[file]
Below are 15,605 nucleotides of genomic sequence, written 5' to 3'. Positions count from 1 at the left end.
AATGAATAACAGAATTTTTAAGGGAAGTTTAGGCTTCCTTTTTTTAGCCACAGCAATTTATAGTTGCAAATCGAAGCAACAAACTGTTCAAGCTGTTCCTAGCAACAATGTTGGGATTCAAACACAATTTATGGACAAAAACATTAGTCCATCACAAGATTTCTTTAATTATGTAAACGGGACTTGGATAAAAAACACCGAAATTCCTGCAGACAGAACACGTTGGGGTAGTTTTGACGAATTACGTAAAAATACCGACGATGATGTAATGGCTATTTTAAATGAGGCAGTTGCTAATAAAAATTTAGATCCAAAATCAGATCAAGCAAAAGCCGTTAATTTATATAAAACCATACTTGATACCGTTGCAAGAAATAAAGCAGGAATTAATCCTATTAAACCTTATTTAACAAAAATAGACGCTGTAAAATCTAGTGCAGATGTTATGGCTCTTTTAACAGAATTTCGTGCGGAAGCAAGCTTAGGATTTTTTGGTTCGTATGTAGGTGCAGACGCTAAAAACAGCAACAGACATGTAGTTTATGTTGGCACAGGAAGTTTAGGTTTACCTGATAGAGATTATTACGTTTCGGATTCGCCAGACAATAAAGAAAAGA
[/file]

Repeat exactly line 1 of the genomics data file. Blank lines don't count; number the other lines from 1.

Below are 15,605 nucleotides of genomic sequence, written 5' to 3'. Positions count from 1 at the left end.